Interview with David Title, Ed.D. - Chair of the Department of Educational and Literacy Leadership at Sacred Heart University

About David Title, Ed.D: David Title is Associate Clinical Professor of Educational Leadership and Chair of the Department of Educational and Literacy Leadership at Sacred Heart University (SHU). In his role as Chair, Dr. Title oversees all degree and certificate programs within the department, including the Ed.D. in Educational Leadership with a focus on Social, Emotional, and Academic Learning. He administers the department budget, evaluates department faculty and assigns them to classes, manages student-facing issues, and ensures all department programs are accredited and continuously evaluated and improved.

Since coming to Sacred Heart, Dr. Title’s research interests have focused on higher education faculty development. SHU’s leadership has established a priority of providing its students with high quality instruction. Calling on his work as a 15-year superintendent of schools in systemic improvement, and specifically Instructional Rounds, Dr. Title and a departmental colleague, Dr. Kristin Rainville, initiated a plan for faculty development titled Faculty Peer Coaching. In this model, faculty members from different colleges receive training in the elements of effective instruction, as well as how to observe each other and give feedback in a constructive, non-evaluative manner. Six pairs of peer coaches meet twice each semester as a Community of Practice to share their learning.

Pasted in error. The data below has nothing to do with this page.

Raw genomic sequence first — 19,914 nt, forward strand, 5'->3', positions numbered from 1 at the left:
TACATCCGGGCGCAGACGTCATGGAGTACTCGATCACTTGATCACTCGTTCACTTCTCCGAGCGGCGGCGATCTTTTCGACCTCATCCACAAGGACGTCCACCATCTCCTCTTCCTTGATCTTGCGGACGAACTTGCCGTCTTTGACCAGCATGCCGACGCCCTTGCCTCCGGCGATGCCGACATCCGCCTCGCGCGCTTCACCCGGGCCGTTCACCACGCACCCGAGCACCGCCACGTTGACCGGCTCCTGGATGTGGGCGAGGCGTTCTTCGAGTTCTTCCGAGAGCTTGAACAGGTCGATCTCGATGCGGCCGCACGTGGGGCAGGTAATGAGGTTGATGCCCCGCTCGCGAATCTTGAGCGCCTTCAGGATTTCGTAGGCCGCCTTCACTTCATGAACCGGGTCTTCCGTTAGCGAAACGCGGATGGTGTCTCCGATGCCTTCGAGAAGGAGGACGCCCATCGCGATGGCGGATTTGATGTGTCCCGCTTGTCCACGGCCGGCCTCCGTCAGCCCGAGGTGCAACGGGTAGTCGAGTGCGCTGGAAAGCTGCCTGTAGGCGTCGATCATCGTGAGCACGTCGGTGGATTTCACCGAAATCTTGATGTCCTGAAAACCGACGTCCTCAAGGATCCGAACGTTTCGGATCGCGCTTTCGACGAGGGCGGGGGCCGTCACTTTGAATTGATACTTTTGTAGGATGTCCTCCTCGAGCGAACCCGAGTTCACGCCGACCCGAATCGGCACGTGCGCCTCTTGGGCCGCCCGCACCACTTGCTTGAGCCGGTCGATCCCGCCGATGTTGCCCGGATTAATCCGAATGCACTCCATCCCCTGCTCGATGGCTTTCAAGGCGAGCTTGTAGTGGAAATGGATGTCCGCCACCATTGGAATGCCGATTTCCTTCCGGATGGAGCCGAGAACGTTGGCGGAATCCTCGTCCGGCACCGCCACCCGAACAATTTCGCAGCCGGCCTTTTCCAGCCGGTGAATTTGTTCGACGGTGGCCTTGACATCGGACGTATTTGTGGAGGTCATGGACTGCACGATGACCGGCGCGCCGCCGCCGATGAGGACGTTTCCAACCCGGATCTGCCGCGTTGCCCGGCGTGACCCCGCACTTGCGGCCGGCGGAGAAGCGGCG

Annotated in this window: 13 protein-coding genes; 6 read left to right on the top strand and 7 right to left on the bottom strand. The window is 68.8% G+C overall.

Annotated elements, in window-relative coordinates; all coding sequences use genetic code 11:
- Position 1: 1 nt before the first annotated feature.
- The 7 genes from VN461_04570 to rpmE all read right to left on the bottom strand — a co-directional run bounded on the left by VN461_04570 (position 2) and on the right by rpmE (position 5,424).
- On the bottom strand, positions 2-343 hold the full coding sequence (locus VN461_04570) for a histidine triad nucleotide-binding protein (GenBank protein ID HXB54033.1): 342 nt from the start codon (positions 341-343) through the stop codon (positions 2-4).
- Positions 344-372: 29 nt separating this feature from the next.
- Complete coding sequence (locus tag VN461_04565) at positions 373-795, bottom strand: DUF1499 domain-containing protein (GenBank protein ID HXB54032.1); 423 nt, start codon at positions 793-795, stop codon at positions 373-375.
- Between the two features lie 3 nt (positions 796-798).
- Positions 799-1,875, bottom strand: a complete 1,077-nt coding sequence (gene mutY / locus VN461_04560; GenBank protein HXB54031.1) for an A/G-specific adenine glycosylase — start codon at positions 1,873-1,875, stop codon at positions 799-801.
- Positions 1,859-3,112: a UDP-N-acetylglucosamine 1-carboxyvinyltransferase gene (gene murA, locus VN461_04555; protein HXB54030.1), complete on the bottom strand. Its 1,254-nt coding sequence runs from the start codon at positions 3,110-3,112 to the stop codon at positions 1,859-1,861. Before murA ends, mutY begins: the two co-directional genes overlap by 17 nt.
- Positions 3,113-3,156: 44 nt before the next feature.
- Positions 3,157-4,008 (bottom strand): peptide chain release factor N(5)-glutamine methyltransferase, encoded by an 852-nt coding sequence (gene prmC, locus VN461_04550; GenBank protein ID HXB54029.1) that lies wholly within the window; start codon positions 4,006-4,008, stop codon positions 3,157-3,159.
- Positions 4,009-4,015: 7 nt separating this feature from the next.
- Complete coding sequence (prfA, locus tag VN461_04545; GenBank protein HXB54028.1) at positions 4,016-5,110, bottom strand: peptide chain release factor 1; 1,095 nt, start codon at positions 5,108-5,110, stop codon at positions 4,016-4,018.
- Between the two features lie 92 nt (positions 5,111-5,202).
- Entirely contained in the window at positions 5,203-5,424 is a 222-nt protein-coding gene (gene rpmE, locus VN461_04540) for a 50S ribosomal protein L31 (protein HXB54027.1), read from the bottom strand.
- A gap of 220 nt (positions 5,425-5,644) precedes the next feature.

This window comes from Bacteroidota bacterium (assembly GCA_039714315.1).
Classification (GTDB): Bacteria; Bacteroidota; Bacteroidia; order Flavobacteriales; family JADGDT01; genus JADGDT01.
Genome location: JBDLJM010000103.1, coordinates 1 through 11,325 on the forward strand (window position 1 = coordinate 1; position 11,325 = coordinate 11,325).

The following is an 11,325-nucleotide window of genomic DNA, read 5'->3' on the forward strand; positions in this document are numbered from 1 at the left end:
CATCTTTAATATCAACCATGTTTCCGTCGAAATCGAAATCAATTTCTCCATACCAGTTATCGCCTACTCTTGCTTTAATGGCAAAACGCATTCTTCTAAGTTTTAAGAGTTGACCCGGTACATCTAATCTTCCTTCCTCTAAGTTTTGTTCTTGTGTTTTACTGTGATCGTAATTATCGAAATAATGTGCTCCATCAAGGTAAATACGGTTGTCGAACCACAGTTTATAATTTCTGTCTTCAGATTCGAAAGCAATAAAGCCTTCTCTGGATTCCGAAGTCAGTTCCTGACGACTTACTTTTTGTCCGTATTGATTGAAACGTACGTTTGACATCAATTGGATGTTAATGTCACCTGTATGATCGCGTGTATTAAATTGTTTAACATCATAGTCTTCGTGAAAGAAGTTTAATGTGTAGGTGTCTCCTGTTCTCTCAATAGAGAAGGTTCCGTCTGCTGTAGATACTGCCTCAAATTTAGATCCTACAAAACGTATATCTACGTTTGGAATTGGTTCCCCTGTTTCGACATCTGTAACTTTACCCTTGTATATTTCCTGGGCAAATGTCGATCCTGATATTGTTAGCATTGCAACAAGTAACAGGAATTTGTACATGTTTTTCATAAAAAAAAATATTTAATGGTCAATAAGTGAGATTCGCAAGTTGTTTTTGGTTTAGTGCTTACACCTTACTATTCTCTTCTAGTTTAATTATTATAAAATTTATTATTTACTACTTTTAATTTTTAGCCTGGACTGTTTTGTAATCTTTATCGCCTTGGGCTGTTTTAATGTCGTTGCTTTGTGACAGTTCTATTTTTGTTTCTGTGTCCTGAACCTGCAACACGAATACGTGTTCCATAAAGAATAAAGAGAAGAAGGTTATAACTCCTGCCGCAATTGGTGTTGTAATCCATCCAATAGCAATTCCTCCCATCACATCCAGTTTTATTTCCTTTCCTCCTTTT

From this work, Dr. Title and Dr. Rainville, along with Dr. Cynthia Desrochers of California State University Northridge, have published two books on that topic, authored several articles, and presented at multiple national conferences, including the American Educational Research Association (AERA), which includes researchers from around the world, and the POD Network, which is a coalition of faculty and educational developers in North America. Dr. Title’s research falls under the umbrella titled Scholarship of Teaching and Learning (SoTL).

Dr. Title earned a Bachelor of Arts Degree in 1979 from Dartmouth College, where he majored in History with an Education minor and also earned a Teaching Certificate. While working as a high school teacher, Dr. Title earned a Master’s Degree in Educational Administration from the University of Massachusetts Amherst. Dr. Title earned an Ed.D. in Administration, Planning, and Social Policy from the Harvard Graduate School of Education in 1990.

Interview Questions

[] Could you please provide an overview of Sacred Heart University’s Ed.D. in Educational Leadership? How is this program structured, and what key learning outcomes can students expect? How does the curriculum optimally prepare students to take on leadership roles in schools and other diverse organizations?